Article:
During the night, Van Helsing and Arthur guard Mina's windows outside against a return of Dracula, but Dracula nonetheless appears inside the house and bites her. A remark by the maid leads Van Helsing to the coffin's location: the cellar of the Holmwoods' own house. But Dracula is not in the coffin and instead escapes into the night with Mina.

A chase then begins as Dracula rushes to return to his castle near Klausenberg before sunrise. He attempts to bury Mina alive outside the crypts but is caught by Van Helsing and Arthur. Inside the castle, Van Helsing and Dracula struggle. Van Helsing tears open the curtain to let in the sunlight and, forming a cross of candlesticks, he forces Dracula into it. Dracula crumbles into dust as Van Helsing looks on. Mina recovers, the cross-shaped scar fading from her hand as Dracula's ashes blow away and leave only a ring behind.

CastEdit

Special effectsEdit

The filming of Dracula's destruction included a shot in which Dracula appears to peel away his decaying skin. This was accomplished by putting a layer of red makeup on Christopher Lee's face, and then covering his entire face with a thin coating of mortician's wax, which was then made up to conform to his normal skin tone. When he raked his fingers across the wax, it revealed the "raw" marks underneath. Still photos of this startling shot exist, but it was cut out of the disintegration sequence in the film.

Zodiac wheel in final sceneEdit

At the end of the movie, Dracula is destroyed on an inlaid Zodiac wheel on the floor, which has several quotes in Latin and Greek. The inner circle in Greek, has a quote from Homer's Odyssey Book 18.136-7: "τοῖος γὰρ νόος ἐστὶν ἐπιχθονίων ἀνθρώπων οἷον ἐπ᾽ ἦμαρ ἄγησι πατὴρ ἀνδρῶν τε θεῶν τε" ("The mind of men who live on the earth is such as the day the father of gods and men [Zeus] brings upon them.") The outer wheel is written in Latin, and is a quote from Hesiod via Bartolomeo Anglico (De proprietatibus rerum, Book 8, Chapter 2): "Tellus vero primum siquidem genuit parem sibi coelum stellis ornatum, ut ipsam totam obtegat, utque esset beatis Diis sedes tuta semper." ("And Earth first bare starry Heaven, equal to herself, to cover her on every side, and to be an ever-sure abiding-place for the blessed gods.") Dracula's ring is left on the water sign on the Zodiac wheel, which perhaps symbolizes his final rebirth.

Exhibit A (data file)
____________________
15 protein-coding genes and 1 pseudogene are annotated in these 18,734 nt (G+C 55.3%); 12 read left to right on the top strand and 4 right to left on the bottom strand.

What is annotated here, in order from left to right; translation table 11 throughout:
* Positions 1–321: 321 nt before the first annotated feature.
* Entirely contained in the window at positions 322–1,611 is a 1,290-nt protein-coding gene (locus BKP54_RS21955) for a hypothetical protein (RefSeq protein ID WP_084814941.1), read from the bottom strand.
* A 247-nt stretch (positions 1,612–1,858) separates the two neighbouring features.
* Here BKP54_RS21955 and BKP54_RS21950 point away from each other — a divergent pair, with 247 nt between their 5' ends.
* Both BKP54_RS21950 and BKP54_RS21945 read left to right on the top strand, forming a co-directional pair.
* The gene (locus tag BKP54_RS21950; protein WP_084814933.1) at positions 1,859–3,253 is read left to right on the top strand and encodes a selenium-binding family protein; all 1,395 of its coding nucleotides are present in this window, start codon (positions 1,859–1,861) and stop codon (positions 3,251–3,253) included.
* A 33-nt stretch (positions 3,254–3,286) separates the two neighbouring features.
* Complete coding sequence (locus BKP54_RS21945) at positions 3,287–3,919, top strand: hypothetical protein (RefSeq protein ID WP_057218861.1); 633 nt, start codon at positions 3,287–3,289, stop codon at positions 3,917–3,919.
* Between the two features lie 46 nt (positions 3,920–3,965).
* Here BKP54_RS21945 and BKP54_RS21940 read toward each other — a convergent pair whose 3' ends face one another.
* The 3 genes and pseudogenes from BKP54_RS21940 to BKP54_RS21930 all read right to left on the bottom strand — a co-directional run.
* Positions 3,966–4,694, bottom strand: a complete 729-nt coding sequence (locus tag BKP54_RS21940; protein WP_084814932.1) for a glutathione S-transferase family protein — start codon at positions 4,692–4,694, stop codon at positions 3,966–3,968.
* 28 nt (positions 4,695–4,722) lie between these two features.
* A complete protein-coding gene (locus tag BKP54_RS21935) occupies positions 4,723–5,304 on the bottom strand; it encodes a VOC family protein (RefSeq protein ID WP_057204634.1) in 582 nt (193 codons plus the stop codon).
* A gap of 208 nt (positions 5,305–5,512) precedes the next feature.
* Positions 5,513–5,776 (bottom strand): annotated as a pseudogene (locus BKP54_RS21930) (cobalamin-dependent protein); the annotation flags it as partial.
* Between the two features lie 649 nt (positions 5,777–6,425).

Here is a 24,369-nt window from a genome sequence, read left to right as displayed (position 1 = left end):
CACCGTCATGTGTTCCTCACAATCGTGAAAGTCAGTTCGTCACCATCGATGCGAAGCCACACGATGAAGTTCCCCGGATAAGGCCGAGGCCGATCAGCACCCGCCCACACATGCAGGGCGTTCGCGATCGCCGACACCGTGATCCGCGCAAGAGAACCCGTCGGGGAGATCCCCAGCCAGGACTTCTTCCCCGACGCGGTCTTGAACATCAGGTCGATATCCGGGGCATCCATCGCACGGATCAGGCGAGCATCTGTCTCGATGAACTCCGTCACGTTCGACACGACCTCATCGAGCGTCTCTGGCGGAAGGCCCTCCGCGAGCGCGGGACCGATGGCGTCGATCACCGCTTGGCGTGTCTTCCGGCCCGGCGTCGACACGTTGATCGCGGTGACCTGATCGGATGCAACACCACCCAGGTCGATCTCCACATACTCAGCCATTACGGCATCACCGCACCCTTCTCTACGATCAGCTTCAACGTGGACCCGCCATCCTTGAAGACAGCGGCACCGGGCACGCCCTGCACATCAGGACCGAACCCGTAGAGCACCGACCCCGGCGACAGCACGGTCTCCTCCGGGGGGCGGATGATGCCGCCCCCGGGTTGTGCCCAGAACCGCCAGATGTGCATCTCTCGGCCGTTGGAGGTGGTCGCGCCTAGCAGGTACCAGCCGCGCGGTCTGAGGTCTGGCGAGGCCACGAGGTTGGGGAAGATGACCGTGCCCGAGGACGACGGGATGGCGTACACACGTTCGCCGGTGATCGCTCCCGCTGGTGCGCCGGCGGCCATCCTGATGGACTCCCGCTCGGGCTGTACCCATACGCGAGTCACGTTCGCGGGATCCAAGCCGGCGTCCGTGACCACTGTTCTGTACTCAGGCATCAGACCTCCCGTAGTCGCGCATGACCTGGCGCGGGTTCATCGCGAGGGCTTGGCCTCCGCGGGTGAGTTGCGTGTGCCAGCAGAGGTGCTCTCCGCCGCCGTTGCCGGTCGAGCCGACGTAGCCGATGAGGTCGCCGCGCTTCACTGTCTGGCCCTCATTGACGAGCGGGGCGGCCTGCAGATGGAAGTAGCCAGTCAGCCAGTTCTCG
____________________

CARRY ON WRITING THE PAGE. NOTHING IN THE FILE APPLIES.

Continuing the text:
ReleaseEdit

Japanese extended releaseEdit

For many years historians have pointed to the fact that an even longer, more explicit, version of the film played in Japanese cinemas in 1958. Efforts to locate the mythical ‘Japanese version’ of Dracula had been fruitless.

In September 2011, Hammer announced that reels 6, 7, 8 and 9 of the Japanese release had been found. This includes the last 36 minutes of the film and includes two extended scene, one of which is the discovery of a complete version of the film’s iconic disintegration scene. The announcement mentions a HD telecine transfer of all four reels with a view for a future UK release.[2]

UK re-release controversyEdit

When the film was originally released in the UK, the BBFC gave it an X rating, being cut, while the 2007 uncut re-release was given a 12A.

DVD releaseEdit

The film made its first appearance on DVD in 2002 in the U.S. stand-alone and was later re-released on 6 November 2007 in a film pack along with Dracula Has Risen from the Grave, Taste the Blood of Dracula, and Dracula AD 1972; which was part of Warner Bros. and New Line Cinema's "4 Film Favorites" line of DVDs. On September 7th, 2010, Turner Classic Movies released the film in a 4-Pack along with Dracula Has Risen from the Grave, The Curse of Frankenstein and Frankenstein Must Be Destroyed.

ReferencesEdit

  1. *Rigby, Jonathan, (2000). English Gothic: A Century of Horror Cinema. Reynolds & Hearn Ltd. ISBN 1-903111-01-3. 
  2. http://www.hammerfilms.com/news/article/newsid/314/dracula-resurrected

External linksEdit